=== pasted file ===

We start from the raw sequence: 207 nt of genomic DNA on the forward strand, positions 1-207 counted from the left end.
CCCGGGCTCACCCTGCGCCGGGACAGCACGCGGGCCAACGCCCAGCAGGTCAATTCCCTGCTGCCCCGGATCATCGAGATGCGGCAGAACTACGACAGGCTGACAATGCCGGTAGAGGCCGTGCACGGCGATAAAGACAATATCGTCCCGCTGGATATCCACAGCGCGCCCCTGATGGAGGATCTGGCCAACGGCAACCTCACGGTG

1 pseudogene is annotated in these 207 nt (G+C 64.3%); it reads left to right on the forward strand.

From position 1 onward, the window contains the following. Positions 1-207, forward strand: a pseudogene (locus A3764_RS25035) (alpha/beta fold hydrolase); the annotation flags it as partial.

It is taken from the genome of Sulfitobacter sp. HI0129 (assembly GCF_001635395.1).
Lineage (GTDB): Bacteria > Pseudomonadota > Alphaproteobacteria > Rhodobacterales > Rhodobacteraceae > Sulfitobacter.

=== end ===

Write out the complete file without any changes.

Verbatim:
We start from the raw sequence: 207 nt of genomic DNA on the forward strand, positions 1-207 counted from the left end.
CCCGGGCTCACCCTGCGCCGGGACAGCACGCGGGCCAACGCCCAGCAGGTCAATTCCCTGCTGCCCCGGATCATCGAGATGCGGCAGAACTACGACAGGCTGACAATGCCGGTAGAGGCCGTGCACGGCGATAAAGACAATATCGTCCCGCTGGATATCCACAGCGCGCCCCTGATGGAGGATCTGGCCAACGGCAACCTCACGGTG

1 pseudogene is annotated in these 207 nt (G+C 64.3%); it reads left to right on the forward strand.

From position 1 onward, the window contains the following. Positions 1-207, forward strand: a pseudogene (locus A3764_RS25035) (alpha/beta fold hydrolase); the annotation flags it as partial.

It is taken from the genome of Sulfitobacter sp. HI0129 (assembly GCF_001635395.1).
Lineage (GTDB): Bacteria > Pseudomonadota > Alphaproteobacteria > Rhodobacterales > Rhodobacteraceae > Sulfitobacter.